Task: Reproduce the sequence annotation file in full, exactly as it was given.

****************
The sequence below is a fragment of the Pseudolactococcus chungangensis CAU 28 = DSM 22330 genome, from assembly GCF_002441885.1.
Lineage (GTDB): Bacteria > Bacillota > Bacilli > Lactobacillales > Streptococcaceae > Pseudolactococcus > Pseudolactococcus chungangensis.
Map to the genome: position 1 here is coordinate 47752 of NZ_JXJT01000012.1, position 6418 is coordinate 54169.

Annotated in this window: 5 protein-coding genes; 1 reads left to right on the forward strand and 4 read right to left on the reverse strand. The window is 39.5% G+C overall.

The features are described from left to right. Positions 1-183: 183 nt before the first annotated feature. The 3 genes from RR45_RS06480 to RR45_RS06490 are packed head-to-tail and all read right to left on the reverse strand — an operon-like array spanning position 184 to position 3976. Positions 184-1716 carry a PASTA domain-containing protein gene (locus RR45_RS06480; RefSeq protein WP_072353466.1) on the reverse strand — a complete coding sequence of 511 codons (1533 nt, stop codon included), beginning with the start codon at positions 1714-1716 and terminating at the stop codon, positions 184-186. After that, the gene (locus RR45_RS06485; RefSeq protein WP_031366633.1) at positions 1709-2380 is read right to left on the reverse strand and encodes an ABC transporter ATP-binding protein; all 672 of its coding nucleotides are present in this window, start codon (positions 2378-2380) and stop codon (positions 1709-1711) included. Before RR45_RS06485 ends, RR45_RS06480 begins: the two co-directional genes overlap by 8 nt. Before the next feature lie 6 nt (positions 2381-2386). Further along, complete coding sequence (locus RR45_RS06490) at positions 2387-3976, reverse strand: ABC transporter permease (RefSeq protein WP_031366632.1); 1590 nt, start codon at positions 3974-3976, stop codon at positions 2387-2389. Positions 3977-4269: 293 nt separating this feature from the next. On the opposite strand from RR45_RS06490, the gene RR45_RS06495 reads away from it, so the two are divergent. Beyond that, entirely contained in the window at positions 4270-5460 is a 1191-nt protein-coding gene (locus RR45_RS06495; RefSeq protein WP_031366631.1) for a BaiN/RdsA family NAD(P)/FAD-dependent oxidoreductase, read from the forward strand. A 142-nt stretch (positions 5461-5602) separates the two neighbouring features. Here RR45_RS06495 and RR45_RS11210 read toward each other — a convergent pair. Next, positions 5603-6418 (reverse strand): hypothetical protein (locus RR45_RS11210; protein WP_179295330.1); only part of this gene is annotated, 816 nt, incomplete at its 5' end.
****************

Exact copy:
The sequence below is a fragment of the Pseudolactococcus chungangensis CAU 28 = DSM 22330 genome, from assembly GCF_002441885.1.
Lineage (GTDB): Bacteria > Bacillota > Bacilli > Lactobacillales > Streptococcaceae > Pseudolactococcus > Pseudolactococcus chungangensis.
Map to the genome: position 1 here is coordinate 47752 of NZ_JXJT01000012.1, position 6418 is coordinate 54169.

Annotated in this window: 5 protein-coding genes; 1 reads left to right on the forward strand and 4 read right to left on the reverse strand. The window is 39.5% G+C overall.

The features are described from left to right. Positions 1-183: 183 nt before the first annotated feature. The 3 genes from RR45_RS06480 to RR45_RS06490 are packed head-to-tail and all read right to left on the reverse strand — an operon-like array spanning position 184 to position 3976. Positions 184-1716 carry a PASTA domain-containing protein gene (locus RR45_RS06480; RefSeq protein WP_072353466.1) on the reverse strand — a complete coding sequence of 511 codons (1533 nt, stop codon included), beginning with the start codon at positions 1714-1716 and terminating at the stop codon, positions 184-186. After that, the gene (locus RR45_RS06485; RefSeq protein WP_031366633.1) at positions 1709-2380 is read right to left on the reverse strand and encodes an ABC transporter ATP-binding protein; all 672 of its coding nucleotides are present in this window, start codon (positions 2378-2380) and stop codon (positions 1709-1711) included. Before RR45_RS06485 ends, RR45_RS06480 begins: the two co-directional genes overlap by 8 nt. Before the next feature lie 6 nt (positions 2381-2386). Further along, complete coding sequence (locus RR45_RS06490) at positions 2387-3976, reverse strand: ABC transporter permease (RefSeq protein WP_031366632.1); 1590 nt, start codon at positions 3974-3976, stop codon at positions 2387-2389. Positions 3977-4269: 293 nt separating this feature from the next. On the opposite strand from RR45_RS06490, the gene RR45_RS06495 reads away from it, so the two are divergent. Beyond that, entirely contained in the window at positions 4270-5460 is a 1191-nt protein-coding gene (locus RR45_RS06495; RefSeq protein WP_031366631.1) for a BaiN/RdsA family NAD(P)/FAD-dependent oxidoreductase, read from the forward strand. A 142-nt stretch (positions 5461-5602) separates the two neighbouring features. Here RR45_RS06495 and RR45_RS11210 read toward each other — a convergent pair. Next, positions 5603-6418 (reverse strand): hypothetical protein (locus RR45_RS11210; protein WP_179295330.1); only part of this gene is annotated, 816 nt, incomplete at its 5' end.